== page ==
Written by local people, for local people
To advertise, call 01892 531207

Health and Wellbeing

Published on December 4th, 2013 | by The Town Crier


Re-Learning to Love – Repairing Relationships

We all find relationships difficult at times, especially at Christmas! Sharing our life with another requires a level of compromise and willingness to change that can be very tough at times. This is especially so when we get caught into vicious circles of hurt, blame, resentment, attack, defence and withdrawal. If this pattern becomes embedded it is a slippery slope and is best addressed sooner rather than later.

None of us wants to change, it’s uncomfortable and threatening so we fight to maintain our point of view. “It’s the other that is wrong, not me.” But there comes a point where we have to choose either to put ourselves first or the relationship first.

This is where couples counselling can help. It is a very dynamic form of counselling, with both parties present, there is immediately a lot of material to work on. Each has their own perspective as well as their here and now reactions towards the other. The first step is to provide space for each perspective to be really heard.

The next is often to explore each party’s perspective in more detail, to start to understand where they are coming from. What are the feelings, the needs and imperatives that make up each person’s perspective? Exploring this a new awareness of the other can emerge and it becomes possible to see that each person’s hurt, anger, distress or withdrawal comes from deep underlying needs, not from them being ‘wrong’ or ‘bad’.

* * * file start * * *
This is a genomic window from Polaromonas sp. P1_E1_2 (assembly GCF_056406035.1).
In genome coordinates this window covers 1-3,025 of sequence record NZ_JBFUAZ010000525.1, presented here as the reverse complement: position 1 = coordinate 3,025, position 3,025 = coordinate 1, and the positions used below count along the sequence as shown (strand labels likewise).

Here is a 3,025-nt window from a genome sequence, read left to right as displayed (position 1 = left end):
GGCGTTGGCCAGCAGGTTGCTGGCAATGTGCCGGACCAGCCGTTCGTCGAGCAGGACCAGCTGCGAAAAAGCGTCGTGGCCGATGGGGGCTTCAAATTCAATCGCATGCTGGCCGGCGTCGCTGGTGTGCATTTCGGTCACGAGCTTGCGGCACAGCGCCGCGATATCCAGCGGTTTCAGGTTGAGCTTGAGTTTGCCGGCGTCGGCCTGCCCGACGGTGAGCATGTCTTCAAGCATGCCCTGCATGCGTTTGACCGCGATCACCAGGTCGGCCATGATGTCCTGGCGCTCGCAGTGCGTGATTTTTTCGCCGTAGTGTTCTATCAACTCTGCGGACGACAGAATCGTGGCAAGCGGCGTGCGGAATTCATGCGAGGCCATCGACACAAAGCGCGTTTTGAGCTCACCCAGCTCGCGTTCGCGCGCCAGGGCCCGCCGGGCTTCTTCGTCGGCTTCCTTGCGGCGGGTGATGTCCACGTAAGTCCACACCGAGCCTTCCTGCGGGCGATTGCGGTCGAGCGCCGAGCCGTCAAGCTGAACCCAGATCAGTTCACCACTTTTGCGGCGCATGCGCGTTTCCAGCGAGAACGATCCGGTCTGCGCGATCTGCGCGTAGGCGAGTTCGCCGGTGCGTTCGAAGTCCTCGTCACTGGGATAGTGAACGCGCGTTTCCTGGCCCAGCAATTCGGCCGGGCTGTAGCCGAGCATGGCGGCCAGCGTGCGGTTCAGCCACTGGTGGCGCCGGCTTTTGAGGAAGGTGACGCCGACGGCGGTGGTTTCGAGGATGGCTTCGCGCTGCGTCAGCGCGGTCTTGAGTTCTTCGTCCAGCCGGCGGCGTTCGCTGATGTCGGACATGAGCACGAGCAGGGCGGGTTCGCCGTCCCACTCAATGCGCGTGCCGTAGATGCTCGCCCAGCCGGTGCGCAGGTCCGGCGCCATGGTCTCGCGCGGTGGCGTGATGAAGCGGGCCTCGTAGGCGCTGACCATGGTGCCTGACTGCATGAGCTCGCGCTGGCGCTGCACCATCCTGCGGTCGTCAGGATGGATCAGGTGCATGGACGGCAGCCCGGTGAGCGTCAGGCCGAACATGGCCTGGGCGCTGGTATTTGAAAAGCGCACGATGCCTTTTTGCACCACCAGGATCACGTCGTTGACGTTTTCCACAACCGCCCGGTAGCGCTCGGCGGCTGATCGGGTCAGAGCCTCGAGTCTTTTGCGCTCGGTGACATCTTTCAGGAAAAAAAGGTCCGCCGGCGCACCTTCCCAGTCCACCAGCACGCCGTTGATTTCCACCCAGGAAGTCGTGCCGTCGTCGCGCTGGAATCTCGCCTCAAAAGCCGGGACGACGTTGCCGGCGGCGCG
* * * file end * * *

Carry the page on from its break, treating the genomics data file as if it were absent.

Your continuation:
When this hurt and distress is acknowledged and we start to see the vicious circles, we can start taking responsibility for ourselves, owning our feelings instead of blaming the other for them.

If there is one saying which provides the tough truth at the heart of relationship problems, it is, “what you dislike and reject in the other is what you dislike and reject in yourself”. After all, we can only understand another to the depth that we understand ourselves.

With support and through this ‘work’ of facing ourselves and each other, it is possible to find a new and deeper love. A love that in moments of openness and freedom is generous, unselfish and a wonderful gift. This is close to the love that Christ represents, close to the spirit of Christmas that resonates longingly in our souls.

Happy Christmas

Jim Robinson – Counsellor & Psychotherapist (AHPP, BACP, UKC

About the Author

Leave a Reply

Back to Top ↑